“Looking Down the Road (near Ojai) – 5 x 7 study – oil on canvasboard
The end of a year is a time for taking a look at the road one has traveled, as well as the road ahead.
Today, a look back.
At the beginning of this year, I posted A list of resolutions which included a resolve to paint daily, to paint larger, to participate in activities of our local art association and to take a figure drawing class. The local studio that features figure drawing lost its lease, so that goal will be pushed into 2007.
Some highlights of my year …
I started with a period of intense sketchbook painting at Descanso Gardens. I must have returned to the Japanese gardens dozens of times to observe it in different seasons and lights.
Although I continued to draw, I pushed painting to the forefront, painted daily and read every book I could get my hands on – books by Frank Webb, Edgar Whitney, Kate Johnson, Charles Reid, Jan Kunz and others. I immersed myself in watercolors by JS Sargent, Homer, Turner, Constable and Delacroix.
I went on numerous sketchcrawls and discovered the fun of trying to do a painting – albeit a sketchbook painting – quickly and loosely. The experience helped me learn to look at color and value in the environment.
About that time I started doing some digital oil paintings in Corel Painter and Photoshop. I didn’t know it at the time, but I was starting to entertain the idea of painting in ‘real’ oils again – something I hadn’t done since I was a newlywed – a very long time ago. Probably I was toying with the notion before investing in the supplies!
Around June, I got out of my Aquabee sketchbook and started using 140 # watercolor paper, as I had some 20 years ago, and began to think more about composition. I was invited to join a plein air painting group, whose company I’ve enjoyed on a weekly basis.
In the second half of the year, I experimented with a variety of media: watercolor, pastel, acrylic and finally, in September, oil.
In watercolor I began painting on larger sheets, and although I haven’t tackled a 22 x 15 inch sheet yet, I’m feeling just fine with 11 x 15 and smaller. The experience of trying out these different media was liberating. In a way it was like being in college again, with the whole course catalog to choose from. I’m still very much in that experimental phase, and perhaps I always will be. I find it tremendously exciting to look at a subject and then to think about which medium I want to use to express it. Sometimes, this past year, I’ve done the same subject in different media, just to learn from the experience.
And I guess I’d have to say that’s the theme of the year for me: intensive learning.
Around October I decided to enter a juried competition with our local art association, and was pleased to have three things juried into the show, and to get a prize. Fortified by this happy experience, I entered another peer reviewed contest and was rewarded again.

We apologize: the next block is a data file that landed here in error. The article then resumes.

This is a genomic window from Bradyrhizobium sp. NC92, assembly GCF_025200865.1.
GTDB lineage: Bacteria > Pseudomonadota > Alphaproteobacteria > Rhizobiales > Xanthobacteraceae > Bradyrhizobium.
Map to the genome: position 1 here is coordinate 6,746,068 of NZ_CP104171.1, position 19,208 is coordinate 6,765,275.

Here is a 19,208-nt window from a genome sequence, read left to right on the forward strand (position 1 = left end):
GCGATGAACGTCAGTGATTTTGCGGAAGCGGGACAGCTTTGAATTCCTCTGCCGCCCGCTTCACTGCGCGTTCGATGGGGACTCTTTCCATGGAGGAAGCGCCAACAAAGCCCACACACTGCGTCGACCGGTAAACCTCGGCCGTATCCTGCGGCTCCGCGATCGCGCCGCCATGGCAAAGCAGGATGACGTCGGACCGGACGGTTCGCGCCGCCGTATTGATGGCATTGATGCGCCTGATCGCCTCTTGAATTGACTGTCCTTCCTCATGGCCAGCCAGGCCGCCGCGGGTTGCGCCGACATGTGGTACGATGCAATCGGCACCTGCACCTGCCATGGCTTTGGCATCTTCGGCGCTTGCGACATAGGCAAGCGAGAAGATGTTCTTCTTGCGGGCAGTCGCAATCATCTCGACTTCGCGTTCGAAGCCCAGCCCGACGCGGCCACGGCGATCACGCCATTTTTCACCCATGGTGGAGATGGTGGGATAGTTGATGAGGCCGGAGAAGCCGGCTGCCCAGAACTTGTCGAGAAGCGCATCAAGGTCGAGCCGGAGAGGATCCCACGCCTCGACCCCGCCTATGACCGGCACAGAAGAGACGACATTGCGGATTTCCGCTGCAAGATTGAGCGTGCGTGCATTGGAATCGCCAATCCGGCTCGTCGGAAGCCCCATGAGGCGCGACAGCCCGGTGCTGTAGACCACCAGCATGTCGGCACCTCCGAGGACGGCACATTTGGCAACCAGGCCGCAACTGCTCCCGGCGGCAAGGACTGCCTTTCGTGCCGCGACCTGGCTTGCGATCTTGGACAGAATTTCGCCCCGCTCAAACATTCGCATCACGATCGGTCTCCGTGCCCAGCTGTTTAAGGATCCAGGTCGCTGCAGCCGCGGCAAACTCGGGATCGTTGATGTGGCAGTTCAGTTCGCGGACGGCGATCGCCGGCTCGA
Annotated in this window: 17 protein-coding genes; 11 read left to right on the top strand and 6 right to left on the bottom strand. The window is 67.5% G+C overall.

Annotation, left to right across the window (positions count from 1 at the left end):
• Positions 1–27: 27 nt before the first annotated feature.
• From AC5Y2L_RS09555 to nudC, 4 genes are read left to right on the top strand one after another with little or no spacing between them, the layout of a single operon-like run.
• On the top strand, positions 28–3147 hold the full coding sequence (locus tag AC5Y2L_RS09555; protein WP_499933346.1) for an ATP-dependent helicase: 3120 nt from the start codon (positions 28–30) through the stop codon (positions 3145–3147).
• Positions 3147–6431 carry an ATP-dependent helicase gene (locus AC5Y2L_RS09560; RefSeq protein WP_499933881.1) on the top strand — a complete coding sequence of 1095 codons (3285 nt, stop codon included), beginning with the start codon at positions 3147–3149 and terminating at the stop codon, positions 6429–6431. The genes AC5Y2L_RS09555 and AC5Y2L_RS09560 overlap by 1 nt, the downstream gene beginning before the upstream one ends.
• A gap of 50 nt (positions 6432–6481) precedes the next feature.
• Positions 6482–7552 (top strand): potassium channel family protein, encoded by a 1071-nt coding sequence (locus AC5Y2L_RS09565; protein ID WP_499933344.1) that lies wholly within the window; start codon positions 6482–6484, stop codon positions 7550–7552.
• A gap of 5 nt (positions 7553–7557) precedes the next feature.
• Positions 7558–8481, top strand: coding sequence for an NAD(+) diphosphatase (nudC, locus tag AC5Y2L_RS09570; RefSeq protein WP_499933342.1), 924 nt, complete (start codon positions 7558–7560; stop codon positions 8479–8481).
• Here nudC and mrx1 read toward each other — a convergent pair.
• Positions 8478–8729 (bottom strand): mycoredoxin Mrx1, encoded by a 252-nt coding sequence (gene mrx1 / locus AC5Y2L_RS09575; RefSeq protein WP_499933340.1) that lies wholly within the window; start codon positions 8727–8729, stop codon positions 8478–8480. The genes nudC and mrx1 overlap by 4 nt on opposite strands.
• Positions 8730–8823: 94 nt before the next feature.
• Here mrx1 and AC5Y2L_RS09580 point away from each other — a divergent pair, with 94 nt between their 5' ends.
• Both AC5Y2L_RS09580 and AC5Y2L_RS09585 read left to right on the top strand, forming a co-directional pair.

With the constant encouragement of friends and family, I also decided to offer a few artworks for sale – and that has also been a very pleasant experience. (Thank you, everyone!)
In November-December I attended watercolor demo workshops every weekend, put on by Watercolor West and the National Watercolor Society. Seeing outstanding watercolorists at work is both inspiring and energizing. I can hardly wait until next year’s demo series.
In November I joined the cadre of Daily Painters at dailypainters.com and made the commitment to do a watercolor, oil or pastel painting daily (well, mostly, except for some of the holidays.) I plan to continue that indefinitely.
This year has brought new friends, new experiences, new challenges and new opportunities – almost all through the shared love of art. I couldn’t ask for more but to continue learning and growing as much as I can for as long as I can.
I thank my artistic boon companions – every single one of you – for accompanying me on this Creative Journey for this, and previous years. Especially , I’d like to thank my dear husband for his constant support of this rediscovered passion of mine. He shares my journey to new places to sketch or paint – a trail in the mountains, or a scroungy junkyard. He takes me to museums and brings his cameraman’s eye for composition and lighting, which enhances my experience through our lively conversation. And he’s the first one to suggest and implement ingenious solutions – whether it’s turning a paintbox and a tripod into a portable easel or rigging excellent lighting from pro movie lights for painting indoors. I am a very blessed woman, and I know it!
This is getting pretty long, so I’m going to break this into a few parts. Tomorrow I’ll probably post some of my favorite paintings of the year and what they represented to my Creative Journey at the time. And the day after that, I’ll talk about where I want to go from here. Subject to change without notice, of course!